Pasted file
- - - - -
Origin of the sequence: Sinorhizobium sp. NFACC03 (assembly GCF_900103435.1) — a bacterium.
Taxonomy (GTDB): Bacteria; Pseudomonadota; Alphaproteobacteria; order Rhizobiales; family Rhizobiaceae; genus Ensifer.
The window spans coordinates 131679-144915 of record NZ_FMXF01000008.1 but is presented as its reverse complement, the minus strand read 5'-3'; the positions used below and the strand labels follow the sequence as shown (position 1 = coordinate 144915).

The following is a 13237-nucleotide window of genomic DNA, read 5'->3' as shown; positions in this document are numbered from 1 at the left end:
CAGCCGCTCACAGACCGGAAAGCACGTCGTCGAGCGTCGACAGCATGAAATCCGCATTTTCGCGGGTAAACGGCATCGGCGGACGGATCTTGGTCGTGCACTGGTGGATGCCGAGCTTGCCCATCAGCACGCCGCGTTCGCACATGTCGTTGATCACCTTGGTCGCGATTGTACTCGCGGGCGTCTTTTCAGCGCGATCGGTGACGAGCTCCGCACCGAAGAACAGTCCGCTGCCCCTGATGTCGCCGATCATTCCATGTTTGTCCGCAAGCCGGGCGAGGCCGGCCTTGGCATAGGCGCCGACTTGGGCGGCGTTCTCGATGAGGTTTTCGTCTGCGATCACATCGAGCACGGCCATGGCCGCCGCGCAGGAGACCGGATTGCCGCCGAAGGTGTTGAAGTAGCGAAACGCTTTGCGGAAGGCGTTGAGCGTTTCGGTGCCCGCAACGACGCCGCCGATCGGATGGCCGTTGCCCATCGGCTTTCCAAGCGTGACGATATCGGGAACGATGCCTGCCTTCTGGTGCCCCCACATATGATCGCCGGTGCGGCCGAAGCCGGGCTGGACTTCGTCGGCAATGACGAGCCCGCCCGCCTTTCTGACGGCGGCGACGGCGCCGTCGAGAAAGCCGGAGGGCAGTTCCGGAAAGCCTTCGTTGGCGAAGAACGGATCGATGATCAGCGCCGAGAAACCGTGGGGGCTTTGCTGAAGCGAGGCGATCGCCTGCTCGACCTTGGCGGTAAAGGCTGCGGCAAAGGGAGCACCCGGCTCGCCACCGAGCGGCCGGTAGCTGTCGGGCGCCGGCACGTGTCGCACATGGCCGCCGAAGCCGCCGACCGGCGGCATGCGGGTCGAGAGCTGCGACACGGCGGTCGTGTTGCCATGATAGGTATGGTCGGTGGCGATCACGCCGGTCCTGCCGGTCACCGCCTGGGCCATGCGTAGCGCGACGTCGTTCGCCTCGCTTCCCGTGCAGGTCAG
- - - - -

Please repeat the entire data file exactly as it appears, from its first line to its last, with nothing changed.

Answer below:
Origin of the sequence: Sinorhizobium sp. NFACC03 (assembly GCF_900103435.1) — a bacterium.
Taxonomy (GTDB): Bacteria; Pseudomonadota; Alphaproteobacteria; order Rhizobiales; family Rhizobiaceae; genus Ensifer.
The window spans coordinates 131679-144915 of record NZ_FMXF01000008.1 but is presented as its reverse complement, the minus strand read 5'-3'; the positions used below and the strand labels follow the sequence as shown (position 1 = coordinate 144915).

The following is a 13237-nucleotide window of genomic DNA, read 5'->3' as shown; positions in this document are numbered from 1 at the left end:
CAGCCGCTCACAGACCGGAAAGCACGTCGTCGAGCGTCGACAGCATGAAATCCGCATTTTCGCGGGTAAACGGCATCGGCGGACGGATCTTGGTCGTGCACTGGTGGATGCCGAGCTTGCCCATCAGCACGCCGCGTTCGCACATGTCGTTGATCACCTTGGTCGCGATTGTACTCGCGGGCGTCTTTTCAGCGCGATCGGTGACGAGCTCCGCACCGAAGAACAGTCCGCTGCCCCTGATGTCGCCGATCATTCCATGTTTGTCCGCAAGCCGGGCGAGGCCGGCCTTGGCATAGGCGCCGACTTGGGCGGCGTTCTCGATGAGGTTTTCGTCTGCGATCACATCGAGCACGGCCATGGCCGCCGCGCAGGAGACCGGATTGCCGCCGAAGGTGTTGAAGTAGCGAAACGCTTTGCGGAAGGCGTTGAGCGTTTCGGTGCCCGCAACGACGCCGCCGATCGGATGGCCGTTGCCCATCGGCTTTCCAAGCGTGACGATATCGGGAACGATGCCTGCCTTCTGGTGCCCCCACATATGATCGCCGGTGCGGCCGAAGCCGGGCTGGACTTCGTCGGCAATGACGAGCCCGCCCGCCTTTCTGACGGCGGCGACGGCGCCGTCGAGAAAGCCGGAGGGCAGTTCCGGAAAGCCTTCGTTGGCGAAGAACGGATCGATGATCAGCGCCGAGAAACCGTGGGGGCTTTGCTGAAGCGAGGCGATCGCCTGCTCGACCTTGGCGGTAAAGGCTGCGGCAAAGGGAGCACCCGGCTCGCCACCGAGCGGCCGGTAGCTGTCGGGCGCCGGCACGTGTCGCACATGGCCGCCGAAGCCGCCGACCGGCGGCATGCGGGTCGAGAGCTGCGACACGGCGGTCGTGTTGCCATGATAGGTATGGTCGGTGGCGATCACGCCGGTCCTGCCGGTCACCGCCTGGGCCATGCGTAGCGCGACGTCGTTCGCCTCGCTTCCCGTGCAGGTCAG